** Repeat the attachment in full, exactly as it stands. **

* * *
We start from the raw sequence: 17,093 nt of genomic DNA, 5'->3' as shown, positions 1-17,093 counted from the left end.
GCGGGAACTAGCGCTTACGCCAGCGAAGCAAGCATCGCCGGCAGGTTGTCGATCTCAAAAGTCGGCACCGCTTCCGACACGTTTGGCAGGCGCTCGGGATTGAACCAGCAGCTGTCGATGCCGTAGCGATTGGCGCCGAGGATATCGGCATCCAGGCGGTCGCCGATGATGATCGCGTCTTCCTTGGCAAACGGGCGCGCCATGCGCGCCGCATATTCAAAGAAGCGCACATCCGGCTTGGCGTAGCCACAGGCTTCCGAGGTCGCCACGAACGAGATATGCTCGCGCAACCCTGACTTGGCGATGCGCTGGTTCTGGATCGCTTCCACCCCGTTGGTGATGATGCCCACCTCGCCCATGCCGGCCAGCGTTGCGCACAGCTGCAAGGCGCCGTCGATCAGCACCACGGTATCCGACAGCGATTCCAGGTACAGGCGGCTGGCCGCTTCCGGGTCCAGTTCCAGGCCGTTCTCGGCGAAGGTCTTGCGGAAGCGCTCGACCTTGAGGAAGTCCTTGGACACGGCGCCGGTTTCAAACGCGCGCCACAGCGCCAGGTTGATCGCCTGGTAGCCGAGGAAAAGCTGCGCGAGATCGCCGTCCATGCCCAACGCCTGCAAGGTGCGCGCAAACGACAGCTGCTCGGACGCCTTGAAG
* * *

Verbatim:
We start from the raw sequence: 17,093 nt of genomic DNA, 5'->3' as shown, positions 1-17,093 counted from the left end.
GCGGGAACTAGCGCTTACGCCAGCGAAGCAAGCATCGCCGGCAGGTTGTCGATCTCAAAAGTCGGCACCGCTTCCGACACGTTTGGCAGGCGCTCGGGATTGAACCAGCAGCTGTCGATGCCGTAGCGATTGGCGCCGAGGATATCGGCATCCAGGCGGTCGCCGATGATGATCGCGTCTTCCTTGGCAAACGGGCGCGCCATGCGCGCCGCATATTCAAAGAAGCGCACATCCGGCTTGGCGTAGCCACAGGCTTCCGAGGTCGCCACGAACGAGATATGCTCGCGCAACCCTGACTTGGCGATGCGCTGGTTCTGGATCGCTTCCACCCCGTTGGTGATGATGCCCACCTCGCCCATGCCGGCCAGCGTTGCGCACAGCTGCAAGGCGCCGTCGATCAGCACCACGGTATCCGACAGCGATTCCAGGTACAGGCGGCTGGCCGCTTCCGGGTCCAGTTCCAGGCCGTTCTCGGCGAAGGTCTTGCGGAAGCGCTCGACCTTGAGGAAGTCCTTGGACACGGCGCCGGTTTCAAACGCGCGCCACAGCGCCAGGTTGATCGCCTGGTAGCCGAGGAAAAGCTGCGCGAGATCGCCGTCCATGCCCAACGCCTGCAAGGTGCGCGCAAACGACAGCTGCTCGGACGCCTTGAAG